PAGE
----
Territory Stories

Budget Paper No5 Northern Territory Economy 1998/99



Budget Paper No5 Northern Territory Economy 1998/99

Other title

Tabled Paper 382


Tabled papers for 8th Assembly 1997 - 2001; Tabled papers; ParliamentNT




Tabled by Michael Reed


Made available by the Legislative Assembly of the Northern Territory under Standing Order 240. Where copyright subsists with a third party it remains with the original owner and permission may be required to reuse the material.




Tabled papers

File type




Copyright owner

See publication



Parent handle


Citation address


Page content

kilometres north of Ranger mine, were granted. Reserves are estimated as sufficient to maintain production until 2027. Over its life, the Jabiluka project is forecast to make considerable direct and indirect contributions to the Australian economy. In particular, it is estimated to increase Territory export earnings by at least $1.5 billion in present value terms. The commissioning of the Laminaria/ Corallina oil field has been delayed until late 1999. The capital cost of the development is now estimated to be $1.3 billion and reserves are estimated at 155 million barrels, with peak production expected to be in excess of 150 000 barrels per day. Oil production facilities for Laminaria/Corallina will have the capacity to process 170 000 barrels per day. The worlds largest floating production storage and offtake (FPSO) vessel is being constructed in Singapore for the project. The life of the project is forecast to be at least 13 years. Significant projects emerging in ZOC-A are the Elang/Kakatua-Kakatua North oil fields and the Bayu-Undan gas/condensate field. Reserves in Elang/Kakatua-Kakatua North are estimated at 30 million barrels and would have an expected production rate of 33 000 barrels per day. The project has an estimated capital cost of $140 million, with first oil production likely in late 1998 via the refitted Skua Venture FPSO. The liquids recovery project for the Bayu-Undan field is proceeding with engineering design. The project has an estimated capital cost of $2 250 million, and during peak production will produce 69 000 barrels of condensate, 24 000 barrels of propane and 20 000 barrels of butane per day. Production start-up is targeted for 2001. The commercial production of gas from offshore fields is expected to take longer to achieve than for oil. The first gas from Bayu-Undan could be exported as Liquid Natural Gas (LNG) by the year 2002. The main joint venture partners in Bayu/Undan are BHP Petroleum and Phillips Petroleum Limited. They are examining various options for the development of the field, including the construction of a $500 million pipeline from Bayu-Undan to Darwin. It is expected that an LNG development would provide sufficient critical mass to encourage exploration and development of other gas resources in the Timor Sea. Shell and Woodside also have plans to construct an LNG plant in Darwin, based on Sunrise/Troubadour gas resource. The concept is for two LNG processing trains with a combined capacity of 7.5 million tonnes per annum. It would supply export contracts for 20 years, as well as supplying domestic gas sales to the Territory and possibly adjacent States. The project would require 10 trillion cubic feet of gas. Shell and Woodside are spending $120 million over the 18-month period to the end of 1998 to quantify the required gas reserves. Capital costs, including ships, for the project are estimated at some $10 billion. Domestic availablity of Timor Sea gas is a new and exciting option for resource development in the Territory. During 1997 the Territory Government assisted in producing a report looking at the opportunities for Timor Sea gas in the Australian market. Given recent reforms to increase competition in the domestic gas market, market demand and infrastructure requirements, the report concluded that Timor Sea gas could be competitive in a number of Queensland markets in the short-term. In the longer-term, Timor Sea gas could service most east Australian markets. 44 Northern Territory Economy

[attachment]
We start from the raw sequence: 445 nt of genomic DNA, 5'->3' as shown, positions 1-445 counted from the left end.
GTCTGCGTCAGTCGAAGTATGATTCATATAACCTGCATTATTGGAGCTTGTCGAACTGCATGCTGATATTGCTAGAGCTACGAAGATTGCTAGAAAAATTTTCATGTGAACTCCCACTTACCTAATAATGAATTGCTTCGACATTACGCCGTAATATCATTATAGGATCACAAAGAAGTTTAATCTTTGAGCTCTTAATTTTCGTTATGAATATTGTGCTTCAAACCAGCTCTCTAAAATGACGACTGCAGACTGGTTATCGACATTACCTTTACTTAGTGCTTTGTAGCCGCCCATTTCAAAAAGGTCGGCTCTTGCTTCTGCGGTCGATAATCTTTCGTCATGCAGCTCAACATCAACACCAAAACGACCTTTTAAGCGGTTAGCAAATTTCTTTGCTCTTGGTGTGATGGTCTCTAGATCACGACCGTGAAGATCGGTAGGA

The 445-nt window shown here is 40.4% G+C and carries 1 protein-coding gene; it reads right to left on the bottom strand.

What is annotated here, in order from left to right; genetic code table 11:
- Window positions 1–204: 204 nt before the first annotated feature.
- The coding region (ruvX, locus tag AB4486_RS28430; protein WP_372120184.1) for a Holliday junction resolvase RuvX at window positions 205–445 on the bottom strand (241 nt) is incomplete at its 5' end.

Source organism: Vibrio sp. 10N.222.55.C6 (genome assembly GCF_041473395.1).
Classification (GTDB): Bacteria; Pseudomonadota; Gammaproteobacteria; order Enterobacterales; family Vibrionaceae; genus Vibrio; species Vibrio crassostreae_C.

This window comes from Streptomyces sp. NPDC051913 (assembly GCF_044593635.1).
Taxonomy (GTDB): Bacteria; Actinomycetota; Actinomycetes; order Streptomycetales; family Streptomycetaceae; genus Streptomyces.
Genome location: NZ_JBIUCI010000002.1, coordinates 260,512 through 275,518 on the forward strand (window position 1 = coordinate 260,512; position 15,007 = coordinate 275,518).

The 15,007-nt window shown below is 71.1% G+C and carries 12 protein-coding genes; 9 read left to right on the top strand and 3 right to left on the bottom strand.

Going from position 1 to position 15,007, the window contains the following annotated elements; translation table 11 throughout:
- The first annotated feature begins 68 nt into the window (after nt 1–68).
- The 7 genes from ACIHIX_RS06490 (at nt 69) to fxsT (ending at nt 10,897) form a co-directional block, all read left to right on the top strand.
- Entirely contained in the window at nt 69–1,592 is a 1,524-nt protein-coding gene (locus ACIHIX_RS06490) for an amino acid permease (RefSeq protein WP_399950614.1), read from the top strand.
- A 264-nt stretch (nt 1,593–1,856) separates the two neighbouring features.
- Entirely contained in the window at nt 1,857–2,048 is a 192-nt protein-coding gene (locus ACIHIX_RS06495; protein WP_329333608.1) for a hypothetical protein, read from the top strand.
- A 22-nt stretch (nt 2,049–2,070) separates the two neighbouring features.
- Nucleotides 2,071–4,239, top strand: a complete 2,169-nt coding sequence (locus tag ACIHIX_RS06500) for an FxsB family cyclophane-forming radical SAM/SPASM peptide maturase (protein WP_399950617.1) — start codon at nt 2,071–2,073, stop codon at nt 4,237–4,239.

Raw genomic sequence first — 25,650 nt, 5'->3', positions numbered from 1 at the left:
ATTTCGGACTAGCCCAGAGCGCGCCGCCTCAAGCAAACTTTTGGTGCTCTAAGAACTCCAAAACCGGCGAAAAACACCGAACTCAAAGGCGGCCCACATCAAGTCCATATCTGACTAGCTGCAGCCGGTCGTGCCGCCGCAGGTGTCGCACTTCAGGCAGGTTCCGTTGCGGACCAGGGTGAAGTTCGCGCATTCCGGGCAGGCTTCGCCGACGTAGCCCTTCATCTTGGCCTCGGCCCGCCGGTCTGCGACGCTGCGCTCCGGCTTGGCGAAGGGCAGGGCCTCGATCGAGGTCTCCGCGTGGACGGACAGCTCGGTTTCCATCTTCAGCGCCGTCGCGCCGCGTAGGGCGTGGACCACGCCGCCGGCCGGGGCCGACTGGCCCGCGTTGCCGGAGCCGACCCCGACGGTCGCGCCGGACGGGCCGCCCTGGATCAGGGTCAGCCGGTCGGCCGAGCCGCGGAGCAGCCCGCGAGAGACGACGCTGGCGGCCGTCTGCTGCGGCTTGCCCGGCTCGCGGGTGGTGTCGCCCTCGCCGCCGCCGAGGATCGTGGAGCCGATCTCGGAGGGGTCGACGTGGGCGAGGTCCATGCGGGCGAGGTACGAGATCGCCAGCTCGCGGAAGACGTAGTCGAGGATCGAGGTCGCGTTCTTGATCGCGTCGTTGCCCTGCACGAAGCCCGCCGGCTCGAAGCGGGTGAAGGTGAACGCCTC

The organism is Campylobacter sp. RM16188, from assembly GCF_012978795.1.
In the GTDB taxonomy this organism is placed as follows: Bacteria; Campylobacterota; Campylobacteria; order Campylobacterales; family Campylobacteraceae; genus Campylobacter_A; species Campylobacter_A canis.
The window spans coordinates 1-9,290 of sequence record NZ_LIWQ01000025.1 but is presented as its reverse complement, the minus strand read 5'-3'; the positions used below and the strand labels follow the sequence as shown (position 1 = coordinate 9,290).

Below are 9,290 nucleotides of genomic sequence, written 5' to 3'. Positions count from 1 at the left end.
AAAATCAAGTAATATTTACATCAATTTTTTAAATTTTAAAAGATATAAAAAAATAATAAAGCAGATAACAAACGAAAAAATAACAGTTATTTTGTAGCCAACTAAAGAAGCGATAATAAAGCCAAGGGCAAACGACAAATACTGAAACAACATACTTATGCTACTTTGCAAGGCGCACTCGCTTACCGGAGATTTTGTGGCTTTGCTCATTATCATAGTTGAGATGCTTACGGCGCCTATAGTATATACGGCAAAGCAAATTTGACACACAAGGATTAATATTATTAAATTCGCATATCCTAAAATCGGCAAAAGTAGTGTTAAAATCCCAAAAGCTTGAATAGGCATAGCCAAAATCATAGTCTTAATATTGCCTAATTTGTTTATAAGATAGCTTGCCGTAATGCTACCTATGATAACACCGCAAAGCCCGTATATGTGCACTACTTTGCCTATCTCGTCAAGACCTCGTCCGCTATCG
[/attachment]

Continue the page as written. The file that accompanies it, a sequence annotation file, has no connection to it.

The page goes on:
Aboriginal and Torres Strait Islander people are advised that this website may contain the names, voices and images of people who have died, as well as other culturally sensitive content. Please be aware that some collection items may use outdated phrases or words which reflect the attitude of the creator at the time, and are now considered offensive.

We use temporary cookies on this site to provide functionality.
By continuing to use this site without changing your settings, you consent to our use of cookies.